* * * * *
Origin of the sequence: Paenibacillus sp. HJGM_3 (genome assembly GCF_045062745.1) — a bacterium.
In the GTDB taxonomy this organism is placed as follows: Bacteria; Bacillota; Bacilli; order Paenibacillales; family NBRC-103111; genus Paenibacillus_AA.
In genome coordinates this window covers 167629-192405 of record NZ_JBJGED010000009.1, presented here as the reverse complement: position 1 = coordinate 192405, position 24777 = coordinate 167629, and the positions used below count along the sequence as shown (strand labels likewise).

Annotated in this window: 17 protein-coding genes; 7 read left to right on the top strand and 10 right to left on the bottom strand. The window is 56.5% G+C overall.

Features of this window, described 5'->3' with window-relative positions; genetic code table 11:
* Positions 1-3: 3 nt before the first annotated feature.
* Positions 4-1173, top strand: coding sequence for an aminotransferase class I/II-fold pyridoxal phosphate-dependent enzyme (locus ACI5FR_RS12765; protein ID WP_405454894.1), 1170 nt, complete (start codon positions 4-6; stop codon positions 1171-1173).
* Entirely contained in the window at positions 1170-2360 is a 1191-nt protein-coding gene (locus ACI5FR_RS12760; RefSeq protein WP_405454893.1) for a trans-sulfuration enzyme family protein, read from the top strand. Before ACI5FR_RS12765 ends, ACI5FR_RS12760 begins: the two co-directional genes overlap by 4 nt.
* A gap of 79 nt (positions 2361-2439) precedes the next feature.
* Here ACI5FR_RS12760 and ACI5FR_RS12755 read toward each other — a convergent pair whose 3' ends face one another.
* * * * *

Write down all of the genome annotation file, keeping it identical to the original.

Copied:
Origin of the sequence: Paenibacillus sp. HJGM_3 (genome assembly GCF_045062745.1) — a bacterium.
In the GTDB taxonomy this organism is placed as follows: Bacteria; Bacillota; Bacilli; order Paenibacillales; family NBRC-103111; genus Paenibacillus_AA.
In genome coordinates this window covers 167629-192405 of record NZ_JBJGED010000009.1, presented here as the reverse complement: position 1 = coordinate 192405, position 24777 = coordinate 167629, and the positions used below count along the sequence as shown (strand labels likewise).

Annotated in this window: 17 protein-coding genes; 7 read left to right on the top strand and 10 right to left on the bottom strand. The window is 56.5% G+C overall.

Features of this window, described 5'->3' with window-relative positions; genetic code table 11:
* Positions 1-3: 3 nt before the first annotated feature.
* Positions 4-1173, top strand: coding sequence for an aminotransferase class I/II-fold pyridoxal phosphate-dependent enzyme (locus ACI5FR_RS12765; protein ID WP_405454894.1), 1170 nt, complete (start codon positions 4-6; stop codon positions 1171-1173).
* Entirely contained in the window at positions 1170-2360 is a 1191-nt protein-coding gene (locus ACI5FR_RS12760; RefSeq protein WP_405454893.1) for a trans-sulfuration enzyme family protein, read from the top strand. Before ACI5FR_RS12765 ends, ACI5FR_RS12760 begins: the two co-directional genes overlap by 4 nt.
* A gap of 79 nt (positions 2361-2439) precedes the next feature.
* Here ACI5FR_RS12760 and ACI5FR_RS12755 read toward each other — a convergent pair whose 3' ends face one another.